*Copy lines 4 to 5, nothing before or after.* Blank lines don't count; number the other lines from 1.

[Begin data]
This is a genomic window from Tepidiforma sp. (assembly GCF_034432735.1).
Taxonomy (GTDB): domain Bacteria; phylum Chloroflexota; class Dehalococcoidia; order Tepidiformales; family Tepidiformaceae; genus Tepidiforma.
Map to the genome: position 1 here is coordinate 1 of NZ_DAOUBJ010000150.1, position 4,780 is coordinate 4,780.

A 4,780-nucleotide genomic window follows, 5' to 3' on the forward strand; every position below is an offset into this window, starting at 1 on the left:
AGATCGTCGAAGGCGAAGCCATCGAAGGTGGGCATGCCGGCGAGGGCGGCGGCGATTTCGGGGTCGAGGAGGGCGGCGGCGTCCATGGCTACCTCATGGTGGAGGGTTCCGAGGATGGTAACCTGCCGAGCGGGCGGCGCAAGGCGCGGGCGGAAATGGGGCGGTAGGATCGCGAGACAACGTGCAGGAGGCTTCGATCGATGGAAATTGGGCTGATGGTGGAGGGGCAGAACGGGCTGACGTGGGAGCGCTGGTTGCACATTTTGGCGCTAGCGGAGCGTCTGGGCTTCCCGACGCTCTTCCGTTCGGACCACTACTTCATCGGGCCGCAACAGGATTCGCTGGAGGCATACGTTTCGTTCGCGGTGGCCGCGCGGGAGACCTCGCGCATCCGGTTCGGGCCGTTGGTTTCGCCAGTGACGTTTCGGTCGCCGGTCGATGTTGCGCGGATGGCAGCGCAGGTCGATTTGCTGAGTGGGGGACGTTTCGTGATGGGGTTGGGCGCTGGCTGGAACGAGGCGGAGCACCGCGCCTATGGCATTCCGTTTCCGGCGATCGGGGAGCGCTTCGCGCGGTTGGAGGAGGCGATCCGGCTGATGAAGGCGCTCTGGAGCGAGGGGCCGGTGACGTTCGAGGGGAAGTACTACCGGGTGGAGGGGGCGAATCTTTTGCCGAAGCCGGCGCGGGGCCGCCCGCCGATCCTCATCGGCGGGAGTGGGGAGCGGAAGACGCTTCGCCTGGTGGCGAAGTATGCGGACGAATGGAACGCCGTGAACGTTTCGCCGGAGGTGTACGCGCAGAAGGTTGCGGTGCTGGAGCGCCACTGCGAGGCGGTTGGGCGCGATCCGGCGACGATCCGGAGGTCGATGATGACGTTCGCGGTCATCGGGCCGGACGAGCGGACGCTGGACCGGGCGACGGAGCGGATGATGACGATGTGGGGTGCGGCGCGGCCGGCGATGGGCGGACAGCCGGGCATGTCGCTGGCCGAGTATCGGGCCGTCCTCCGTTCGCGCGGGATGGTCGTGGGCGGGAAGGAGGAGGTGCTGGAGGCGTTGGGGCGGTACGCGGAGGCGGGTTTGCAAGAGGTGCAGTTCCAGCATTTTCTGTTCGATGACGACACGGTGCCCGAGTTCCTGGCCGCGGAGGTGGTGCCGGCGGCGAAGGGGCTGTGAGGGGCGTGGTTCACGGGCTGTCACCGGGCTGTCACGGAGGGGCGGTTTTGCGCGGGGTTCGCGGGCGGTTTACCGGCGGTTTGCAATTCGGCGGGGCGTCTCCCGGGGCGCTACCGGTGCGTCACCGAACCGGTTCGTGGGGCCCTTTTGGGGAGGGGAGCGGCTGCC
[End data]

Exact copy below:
A 4,780-nucleotide genomic window follows, 5' to 3' on the forward strand; every position below is an offset into this window, starting at 1 on the left:
AGATCGTCGAAGGCGAAGCCATCGAAGGTGGGCATGCCGGCGAGGGCGGCGGCGATTTCGGGGTCGAGGAGGGCGGCGGCGTCCATGGCTACCTCATGGTGGAGGGTTCCGAGGATGGTAACCTGCCGAGCGGGCGGCGCAAGGCGCGGGCGGAAATGGGGCGGTAGGATCGCGAGACAACGTGCAGGAGGCTTCGATCGATGGAAATTGGGCTGATGGTGGAGGGGCAGAACGGGCTGACGTGGGAGCGCTGGTTGCACATTTTGGCGCTAGCGGAGCGTCTGGGCTTCCCGACGCTCTTCCGTTCGGACCACTACTTCATCGGGCCGCAACAGGATTCGCTGGAGGCATACGTTTCGTTCGCGGTGGCCGCGCGGGAGACCTCGCGCATCCGGTTCGGGCCGTTGGTTTCGCCAGTGACGTTTCGGTCGCCGGTCGATGTTGCGCGGATGGCAGCGCAGGTCGATTTGCTGAGTGGGGGACGTTTCGTGATGGGGTTGGGCGCTGGCTGGAACGAGGCGGAGCACCGCGCCTATGGCATTCCGTTTCCGGCGATCGGGGAGCGCTTCGCGCGGTTGGAGGAGGCGATCCGGCTGATGAAGGCGCTCTGGAGCGAGGGGCCGGTGACGTTCGAGGGGAAGTACTACCGGGTGGAGGGGGCGAATCTTTTGCCGAAGCCGGCGCGGGGCCGCCCGCCGATCCTCATCGGCGGGAGTGGGGAGCGGAAGACGCTTCGCCTGGTGGCGAAGTATGCGGACGAATGGAACGCCGTGAACGTTTCGCCGGAGGTGTACGCGCAGAAGGTTGCGGTGCTGGAGCGCCACTGCGAGGCGGTTGGGCGCGATCCGGCGACGATCCGGAGGTCGATGATGACGTTCGCGGTCATCGGGCCGGACGAGCGGACGCTGGACCGGGCGACGGAGCGGATGATGACGATGTGGGGTGCGGCGCGGCCGGCGATGGGCGGACAGCCGGGCATGTCGCTGGCCGAGTATCGGGCCGTCCTCCGTTCGCGCGGGATGGTCGTGGGCGGGAAGGAGGAGGTGCTGGAGGCGTTGGGGCGGTACGCGGAGGCGGGTTTGCAAGAGGTGCAGTTCCAGCATTTTCTGTTCGATGACGACACGGTGCCCGAGTTCCTGGCCGCGGAGGTGGTGCCGGCGGCGAAGGGGCTGTGAGGGGCGTGGTTCACGGGCTGTCACCGGGCTGTCACGGAGGGGCGGTTTTGCGCGGGGTTCGCGGGCGGTTTACCGGCGGTTTGCAATTCGGCGGGGCGTCTCCCGGGGCGCTACCGGTGCGTCACCGAACCGGTTCGTGGGGCCCTTTTGGGGAGGGGAGCGGCTGCC